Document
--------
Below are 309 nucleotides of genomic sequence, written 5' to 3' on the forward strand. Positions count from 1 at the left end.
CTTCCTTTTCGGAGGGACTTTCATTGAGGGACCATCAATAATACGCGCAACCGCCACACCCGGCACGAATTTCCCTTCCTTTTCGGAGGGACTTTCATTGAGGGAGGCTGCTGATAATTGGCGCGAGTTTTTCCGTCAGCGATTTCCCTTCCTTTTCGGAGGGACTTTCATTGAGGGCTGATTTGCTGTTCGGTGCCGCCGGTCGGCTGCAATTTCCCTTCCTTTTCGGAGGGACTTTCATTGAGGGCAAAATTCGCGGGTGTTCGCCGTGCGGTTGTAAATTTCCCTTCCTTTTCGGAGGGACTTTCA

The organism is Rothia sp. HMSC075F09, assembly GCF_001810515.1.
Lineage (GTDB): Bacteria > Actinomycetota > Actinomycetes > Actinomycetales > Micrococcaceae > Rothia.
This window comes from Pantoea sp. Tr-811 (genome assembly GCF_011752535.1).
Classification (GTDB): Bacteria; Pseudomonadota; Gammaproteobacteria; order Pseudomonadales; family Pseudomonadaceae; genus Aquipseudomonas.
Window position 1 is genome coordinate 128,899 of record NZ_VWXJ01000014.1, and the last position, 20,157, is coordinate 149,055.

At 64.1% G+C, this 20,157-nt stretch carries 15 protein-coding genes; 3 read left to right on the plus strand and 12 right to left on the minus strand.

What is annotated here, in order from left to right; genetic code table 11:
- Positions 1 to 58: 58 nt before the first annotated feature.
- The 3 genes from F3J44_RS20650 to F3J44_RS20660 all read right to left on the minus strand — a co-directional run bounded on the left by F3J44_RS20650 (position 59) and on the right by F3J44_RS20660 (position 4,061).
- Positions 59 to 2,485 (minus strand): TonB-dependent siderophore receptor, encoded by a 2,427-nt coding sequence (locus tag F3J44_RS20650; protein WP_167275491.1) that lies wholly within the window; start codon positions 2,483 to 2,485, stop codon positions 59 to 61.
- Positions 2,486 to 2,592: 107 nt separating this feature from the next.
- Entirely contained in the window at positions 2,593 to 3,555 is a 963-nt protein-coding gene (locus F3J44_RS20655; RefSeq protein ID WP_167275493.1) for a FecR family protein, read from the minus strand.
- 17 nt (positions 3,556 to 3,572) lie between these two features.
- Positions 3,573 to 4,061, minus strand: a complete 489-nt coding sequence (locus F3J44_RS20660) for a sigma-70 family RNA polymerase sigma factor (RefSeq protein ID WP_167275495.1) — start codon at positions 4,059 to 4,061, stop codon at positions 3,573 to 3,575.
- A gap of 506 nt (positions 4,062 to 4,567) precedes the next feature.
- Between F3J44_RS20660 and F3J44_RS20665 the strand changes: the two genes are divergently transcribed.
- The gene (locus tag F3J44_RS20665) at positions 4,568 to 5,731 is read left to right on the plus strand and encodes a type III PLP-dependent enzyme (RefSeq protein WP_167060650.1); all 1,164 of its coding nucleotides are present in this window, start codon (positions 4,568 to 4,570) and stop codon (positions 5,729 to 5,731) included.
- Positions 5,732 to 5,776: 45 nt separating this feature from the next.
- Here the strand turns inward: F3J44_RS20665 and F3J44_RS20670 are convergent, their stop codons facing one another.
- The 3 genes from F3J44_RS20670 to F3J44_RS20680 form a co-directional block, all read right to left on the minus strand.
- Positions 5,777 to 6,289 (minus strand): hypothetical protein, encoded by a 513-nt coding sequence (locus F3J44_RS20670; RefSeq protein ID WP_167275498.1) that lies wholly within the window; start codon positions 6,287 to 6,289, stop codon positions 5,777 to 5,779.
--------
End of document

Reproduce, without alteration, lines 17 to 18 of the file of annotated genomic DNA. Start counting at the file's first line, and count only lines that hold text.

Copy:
- A gap of 506 nt (positions 4,062 to 4,567) precedes the next feature.
- Between F3J44_RS20660 and F3J44_RS20665 the strand changes: the two genes are divergently transcribed.